Continuing with the experimentation, he introduced the crowd to a hard rock version of “Wiseman”, this was the peak moment of the night for me. This heavy sound was so unexpected and left the audience in shock and awe. It was fitting, proper, and perhaps the only time possible one could form a mosh pit to a Frank Ocean track, so my friends and I did just that. The rest of the audience seemed to be just frustrated and annoyed by this. This was the defining moment of the night to me. An abrupt, harsh sound that juxtaposed the sweet and serene sounds the audience expected to hear. But that’s where they are in the wrong, expecting the same old things from Frank.
The world has not received a proper album from Frank Ocean in nearly 7 years. In the meantime, Frank has approached newer sounds in which he intended to bring to the world, but that dream came to an abrupt halt due to the COVID-19 pandemic. That was nearly 4 years ago, the news of an electronic sound for Frank is not new, but the internet seems to assume it is. It is foolish to assume Frank would play the same exact versions of songs he debuted years ago live. He is elusive and notoriously known to not perform live often. Given the rarity of each performance, it would make no sense to an artist to continue using the same exact sound. Verbatim would be useless to elevate the art. These new mixes were fresh introductions to familiar tracks. A song we love, but the opportunity to hear it new again for the first time with tens of thousands of others. We heard something new, fresh, and different. It may not have been what you wanted or expected, but it just might have been what you needed.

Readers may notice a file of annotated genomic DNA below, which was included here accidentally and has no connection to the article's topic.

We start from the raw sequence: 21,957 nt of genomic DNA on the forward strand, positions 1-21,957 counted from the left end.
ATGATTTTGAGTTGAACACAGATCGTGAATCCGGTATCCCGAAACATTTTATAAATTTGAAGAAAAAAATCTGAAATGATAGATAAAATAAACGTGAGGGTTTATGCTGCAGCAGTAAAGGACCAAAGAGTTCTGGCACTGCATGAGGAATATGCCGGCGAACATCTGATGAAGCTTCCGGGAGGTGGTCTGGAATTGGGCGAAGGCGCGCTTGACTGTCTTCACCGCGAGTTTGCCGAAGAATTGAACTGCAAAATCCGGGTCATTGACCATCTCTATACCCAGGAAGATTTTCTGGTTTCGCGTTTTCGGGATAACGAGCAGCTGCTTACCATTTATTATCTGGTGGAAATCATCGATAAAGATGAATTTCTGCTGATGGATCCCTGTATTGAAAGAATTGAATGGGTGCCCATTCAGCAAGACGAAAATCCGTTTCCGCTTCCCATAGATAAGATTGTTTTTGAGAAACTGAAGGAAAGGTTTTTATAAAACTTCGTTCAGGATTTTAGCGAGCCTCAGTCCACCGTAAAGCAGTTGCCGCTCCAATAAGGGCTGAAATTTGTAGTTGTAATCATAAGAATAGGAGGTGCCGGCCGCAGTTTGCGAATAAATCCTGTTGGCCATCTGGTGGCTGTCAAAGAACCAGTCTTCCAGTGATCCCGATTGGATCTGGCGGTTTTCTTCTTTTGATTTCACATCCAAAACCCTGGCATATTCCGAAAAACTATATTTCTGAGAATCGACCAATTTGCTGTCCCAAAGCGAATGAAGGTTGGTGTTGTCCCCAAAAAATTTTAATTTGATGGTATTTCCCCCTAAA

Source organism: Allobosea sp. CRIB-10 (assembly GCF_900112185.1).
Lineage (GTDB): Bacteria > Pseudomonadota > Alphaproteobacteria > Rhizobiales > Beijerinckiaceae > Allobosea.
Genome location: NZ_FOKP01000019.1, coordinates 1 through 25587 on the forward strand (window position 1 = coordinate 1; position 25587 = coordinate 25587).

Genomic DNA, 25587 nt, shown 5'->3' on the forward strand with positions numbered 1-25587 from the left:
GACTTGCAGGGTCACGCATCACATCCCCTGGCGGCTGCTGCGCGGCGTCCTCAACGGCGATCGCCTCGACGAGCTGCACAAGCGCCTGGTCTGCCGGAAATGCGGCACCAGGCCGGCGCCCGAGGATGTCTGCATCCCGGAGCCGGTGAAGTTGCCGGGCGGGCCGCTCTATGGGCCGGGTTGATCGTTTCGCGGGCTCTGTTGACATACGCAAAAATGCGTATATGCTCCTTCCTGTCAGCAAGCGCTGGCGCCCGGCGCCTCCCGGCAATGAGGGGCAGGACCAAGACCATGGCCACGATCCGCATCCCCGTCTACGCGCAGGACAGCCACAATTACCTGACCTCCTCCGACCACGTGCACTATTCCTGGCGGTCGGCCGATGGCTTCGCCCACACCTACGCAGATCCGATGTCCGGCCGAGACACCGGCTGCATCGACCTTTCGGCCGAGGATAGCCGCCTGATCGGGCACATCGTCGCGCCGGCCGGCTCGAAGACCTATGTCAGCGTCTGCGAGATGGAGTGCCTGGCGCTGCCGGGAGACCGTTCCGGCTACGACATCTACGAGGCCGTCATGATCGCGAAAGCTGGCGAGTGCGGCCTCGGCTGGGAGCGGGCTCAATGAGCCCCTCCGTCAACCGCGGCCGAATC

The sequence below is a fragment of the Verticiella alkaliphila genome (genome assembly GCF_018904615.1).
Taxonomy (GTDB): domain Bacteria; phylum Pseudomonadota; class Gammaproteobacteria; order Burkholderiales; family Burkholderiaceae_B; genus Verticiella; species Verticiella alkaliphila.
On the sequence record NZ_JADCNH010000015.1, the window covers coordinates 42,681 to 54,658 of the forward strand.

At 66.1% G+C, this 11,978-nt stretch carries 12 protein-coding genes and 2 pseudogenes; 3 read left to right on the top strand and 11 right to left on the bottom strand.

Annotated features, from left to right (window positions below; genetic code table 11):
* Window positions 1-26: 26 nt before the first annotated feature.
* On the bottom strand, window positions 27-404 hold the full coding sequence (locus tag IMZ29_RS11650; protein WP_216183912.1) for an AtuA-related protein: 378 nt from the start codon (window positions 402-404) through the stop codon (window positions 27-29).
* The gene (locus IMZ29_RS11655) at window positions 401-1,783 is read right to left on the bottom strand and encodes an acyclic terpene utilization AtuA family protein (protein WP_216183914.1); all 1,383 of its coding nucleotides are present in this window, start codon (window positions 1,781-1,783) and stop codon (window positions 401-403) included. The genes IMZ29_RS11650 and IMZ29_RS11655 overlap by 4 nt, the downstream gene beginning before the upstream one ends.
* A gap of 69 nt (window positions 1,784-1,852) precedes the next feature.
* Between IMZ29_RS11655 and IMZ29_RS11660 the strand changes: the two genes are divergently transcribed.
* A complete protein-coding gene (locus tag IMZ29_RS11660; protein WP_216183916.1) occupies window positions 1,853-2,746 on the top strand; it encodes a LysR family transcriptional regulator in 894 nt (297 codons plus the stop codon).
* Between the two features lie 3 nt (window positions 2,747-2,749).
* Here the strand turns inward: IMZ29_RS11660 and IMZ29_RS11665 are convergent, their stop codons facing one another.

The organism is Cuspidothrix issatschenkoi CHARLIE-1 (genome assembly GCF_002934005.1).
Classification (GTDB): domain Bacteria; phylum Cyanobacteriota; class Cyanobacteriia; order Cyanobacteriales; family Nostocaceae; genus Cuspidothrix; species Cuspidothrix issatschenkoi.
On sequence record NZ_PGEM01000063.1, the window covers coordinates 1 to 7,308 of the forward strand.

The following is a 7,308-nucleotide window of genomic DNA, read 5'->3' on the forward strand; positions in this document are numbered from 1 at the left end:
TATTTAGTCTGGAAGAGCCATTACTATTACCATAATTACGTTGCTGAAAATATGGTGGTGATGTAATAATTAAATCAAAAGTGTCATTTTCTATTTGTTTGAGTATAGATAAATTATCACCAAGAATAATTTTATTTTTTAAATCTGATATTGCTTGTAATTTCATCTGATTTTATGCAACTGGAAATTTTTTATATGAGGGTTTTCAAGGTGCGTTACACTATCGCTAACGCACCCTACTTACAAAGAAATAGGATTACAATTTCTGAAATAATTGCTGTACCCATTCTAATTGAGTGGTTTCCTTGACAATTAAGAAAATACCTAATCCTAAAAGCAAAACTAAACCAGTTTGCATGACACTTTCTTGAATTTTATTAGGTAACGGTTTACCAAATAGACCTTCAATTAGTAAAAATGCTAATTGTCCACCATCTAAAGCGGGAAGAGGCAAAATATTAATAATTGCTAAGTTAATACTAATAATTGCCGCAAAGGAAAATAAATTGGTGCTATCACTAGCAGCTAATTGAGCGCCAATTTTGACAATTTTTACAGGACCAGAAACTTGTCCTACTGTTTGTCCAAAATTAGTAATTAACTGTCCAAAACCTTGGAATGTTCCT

Further uproar ensued over people saying he barely sang and just lip-synched over tracks like “Nights”. If you look back on videos of this moment I simply don’t understand the hate. Frank danced around the stage displaying the raw emotions of what can only be described as a victory lap for him. Being in the moment, vibing to your iconic song in front of tens of thousands of people coming to see you. The song is great and he knows it. He was embracing the love for the track and displaying gratitude doesn’t necessarily require singing it. The same people in uproar for Frank not singing during “Nights” are probably the same people who had no issue when Calvin Harris didn’t actually sing his verses when he played “Summer” or “Feel So Close”on Saturday night.
The set ended abruptly when Frank informed the audience that he was past the 12am curfew for the festival. Could that have been avoided if he didn’t switch up his stage design at the last minute? Maybe. But an injury is something difficult he had to overcome and he did what he could to make the best of it.
Finally after getting out of the labyrinth of cars in the parking lot and back to a 5G signal, our phones glowed in our hands as we were bombarded with texts and social media notifications about how “bad” Frank’s set was. The car was filled with disbelief and confusion as we all had the time of our lives and thoroughly agreed that it could have been one of the greatest performances ever had it not ended early. The sound I heard was the sound of an artist approaching newer ground. Challenging the status quo of what is (apparently) expected of him by his fans and he mastered it. These upset fans are the same ones he had to tell to be quiet so he could share a heartfelt message about his brother, who tragically passed away in 2020 in a car accident. He reflected on the moments and memories he had with his brother at previous Coachellas and it was evident he is still dealing with the loss. His performance was visibly a moment for him to help deal with the grief and the pain of loss. Frank really shined in masterful reworks of old favorites and presented new sounds to paint a new landscape on what will be the next chapter of his career.